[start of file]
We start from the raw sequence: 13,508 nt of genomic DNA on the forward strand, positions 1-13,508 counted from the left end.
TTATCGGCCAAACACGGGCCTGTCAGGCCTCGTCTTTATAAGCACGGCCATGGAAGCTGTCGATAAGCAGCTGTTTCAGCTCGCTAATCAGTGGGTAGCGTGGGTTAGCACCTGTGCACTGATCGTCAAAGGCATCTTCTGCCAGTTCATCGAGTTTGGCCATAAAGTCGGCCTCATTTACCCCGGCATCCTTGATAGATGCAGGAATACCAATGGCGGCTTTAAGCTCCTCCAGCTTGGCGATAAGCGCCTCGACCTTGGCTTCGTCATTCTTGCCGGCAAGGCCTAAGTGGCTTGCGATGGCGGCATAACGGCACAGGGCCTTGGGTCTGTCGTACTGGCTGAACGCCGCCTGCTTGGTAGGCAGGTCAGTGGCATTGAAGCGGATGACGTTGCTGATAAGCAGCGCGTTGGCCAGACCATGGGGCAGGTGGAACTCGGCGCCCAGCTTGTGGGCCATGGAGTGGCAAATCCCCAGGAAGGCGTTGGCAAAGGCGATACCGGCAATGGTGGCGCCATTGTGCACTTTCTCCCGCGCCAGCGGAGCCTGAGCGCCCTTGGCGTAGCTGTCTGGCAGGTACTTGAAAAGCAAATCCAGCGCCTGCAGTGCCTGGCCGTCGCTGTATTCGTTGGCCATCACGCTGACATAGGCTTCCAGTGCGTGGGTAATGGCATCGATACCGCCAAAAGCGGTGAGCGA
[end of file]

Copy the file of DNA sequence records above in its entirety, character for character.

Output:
We start from the raw sequence: 13,508 nt of genomic DNA on the forward strand, positions 1-13,508 counted from the left end.
TTATCGGCCAAACACGGGCCTGTCAGGCCTCGTCTTTATAAGCACGGCCATGGAAGCTGTCGATAAGCAGCTGTTTCAGCTCGCTAATCAGTGGGTAGCGTGGGTTAGCACCTGTGCACTGATCGTCAAAGGCATCTTCTGCCAGTTCATCGAGTTTGGCCATAAAGTCGGCCTCATTTACCCCGGCATCCTTGATAGATGCAGGAATACCAATGGCGGCTTTAAGCTCCTCCAGCTTGGCGATAAGCGCCTCGACCTTGGCTTCGTCATTCTTGCCGGCAAGGCCTAAGTGGCTTGCGATGGCGGCATAACGGCACAGGGCCTTGGGTCTGTCGTACTGGCTGAACGCCGCCTGCTTGGTAGGCAGGTCAGTGGCATTGAAGCGGATGACGTTGCTGATAAGCAGCGCGTTGGCCAGACCATGGGGCAGGTGGAACTCGGCGCCCAGCTTGTGGGCCATGGAGTGGCAAATCCCCAGGAAGGCGTTGGCAAAGGCGATACCGGCAATGGTGGCGCCATTGTGCACTTTCTCCCGCGCCAGCGGAGCCTGAGCGCCCTTGGCGTAGCTGTCTGGCAGGTACTTGAAAAGCAAATCCAGCGCCTGCAGTGCCTGGCCGTCGCTGTATTCGTTGGCCATCACGCTGACATAGGCTTCCAGTGCGTGGGTAATGGCATCGATACCGCCAAAAGCGGTGAGCGA